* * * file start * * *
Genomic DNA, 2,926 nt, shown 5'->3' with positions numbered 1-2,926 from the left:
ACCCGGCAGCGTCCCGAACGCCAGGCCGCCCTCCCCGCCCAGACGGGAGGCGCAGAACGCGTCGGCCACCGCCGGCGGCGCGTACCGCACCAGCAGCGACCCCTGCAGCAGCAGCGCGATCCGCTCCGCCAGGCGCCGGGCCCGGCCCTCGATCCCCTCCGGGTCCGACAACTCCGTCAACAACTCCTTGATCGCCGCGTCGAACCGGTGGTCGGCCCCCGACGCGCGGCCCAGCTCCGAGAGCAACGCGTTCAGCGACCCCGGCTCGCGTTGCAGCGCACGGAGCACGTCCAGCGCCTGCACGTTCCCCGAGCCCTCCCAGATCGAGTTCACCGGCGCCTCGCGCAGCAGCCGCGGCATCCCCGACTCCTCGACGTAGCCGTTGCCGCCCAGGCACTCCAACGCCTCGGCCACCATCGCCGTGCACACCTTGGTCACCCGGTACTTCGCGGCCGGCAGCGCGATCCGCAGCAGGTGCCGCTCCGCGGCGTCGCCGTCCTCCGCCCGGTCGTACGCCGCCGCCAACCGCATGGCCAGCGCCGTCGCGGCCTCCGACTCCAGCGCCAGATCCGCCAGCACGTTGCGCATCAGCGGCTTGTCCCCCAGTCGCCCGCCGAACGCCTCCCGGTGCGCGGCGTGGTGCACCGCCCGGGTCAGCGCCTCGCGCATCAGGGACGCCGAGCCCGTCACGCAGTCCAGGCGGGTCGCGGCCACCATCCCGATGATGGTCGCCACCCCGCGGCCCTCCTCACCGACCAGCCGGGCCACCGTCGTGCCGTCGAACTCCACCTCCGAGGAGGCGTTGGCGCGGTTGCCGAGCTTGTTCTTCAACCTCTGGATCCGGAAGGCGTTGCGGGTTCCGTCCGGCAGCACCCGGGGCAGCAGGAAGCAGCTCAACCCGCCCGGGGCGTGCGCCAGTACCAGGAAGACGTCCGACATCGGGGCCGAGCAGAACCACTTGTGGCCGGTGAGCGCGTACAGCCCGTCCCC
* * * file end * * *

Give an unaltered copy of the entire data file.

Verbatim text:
Genomic DNA, 2,926 nt, shown 5'->3' with positions numbered 1-2,926 from the left:
ACCCGGCAGCGTCCCGAACGCCAGGCCGCCCTCCCCGCCCAGACGGGAGGCGCAGAACGCGTCGGCCACCGCCGGCGGCGCGTACCGCACCAGCAGCGACCCCTGCAGCAGCAGCGCGATCCGCTCCGCCAGGCGCCGGGCCCGGCCCTCGATCCCCTCCGGGTCCGACAACTCCGTCAACAACTCCTTGATCGCCGCGTCGAACCGGTGGTCGGCCCCCGACGCGCGGCCCAGCTCCGAGAGCAACGCGTTCAGCGACCCCGGCTCGCGTTGCAGCGCACGGAGCACGTCCAGCGCCTGCACGTTCCCCGAGCCCTCCCAGATCGAGTTCACCGGCGCCTCGCGCAGCAGCCGCGGCATCCCCGACTCCTCGACGTAGCCGTTGCCGCCCAGGCACTCCAACGCCTCGGCCACCATCGCCGTGCACACCTTGGTCACCCGGTACTTCGCGGCCGGCAGCGCGATCCGCAGCAGGTGCCGCTCCGCGGCGTCGCCGTCCTCCGCCCGGTCGTACGCCGCCGCCAACCGCATGGCCAGCGCCGTCGCGGCCTCCGACTCCAGCGCCAGATCCGCCAGCACGTTGCGCATCAGCGGCTTGTCCCCCAGTCGCCCGCCGAACGCCTCCCGGTGCGCGGCGTGGTGCACCGCCCGGGTCAGCGCCTCGCGCATCAGGGACGCCGAGCCCGTCACGCAGTCCAGGCGGGTCGCGGCCACCATCCCGATGATGGTCGCCACCCCGCGGCCCTCCTCACCGACCAGCCGGGCCACCGTCGTGCCGTCGAACTCCACCTCCGAGGAGGCGTTGGCGCGGTTGCCGAGCTTGTTCTTCAACCTCTGGATCCGGAAGGCGTTGCGGGTTCCGTCCGGCAGCACCCGGGGCAGCAGGAAGCAGCTCAACCCGCCCGGGGCGTGCGCCAGTACCAGGAAGACGTCCGACATCGGGGCCGAGCAGAACCACTTGTGGCCGGTGAGCGCGTACAGCCCGTCCCC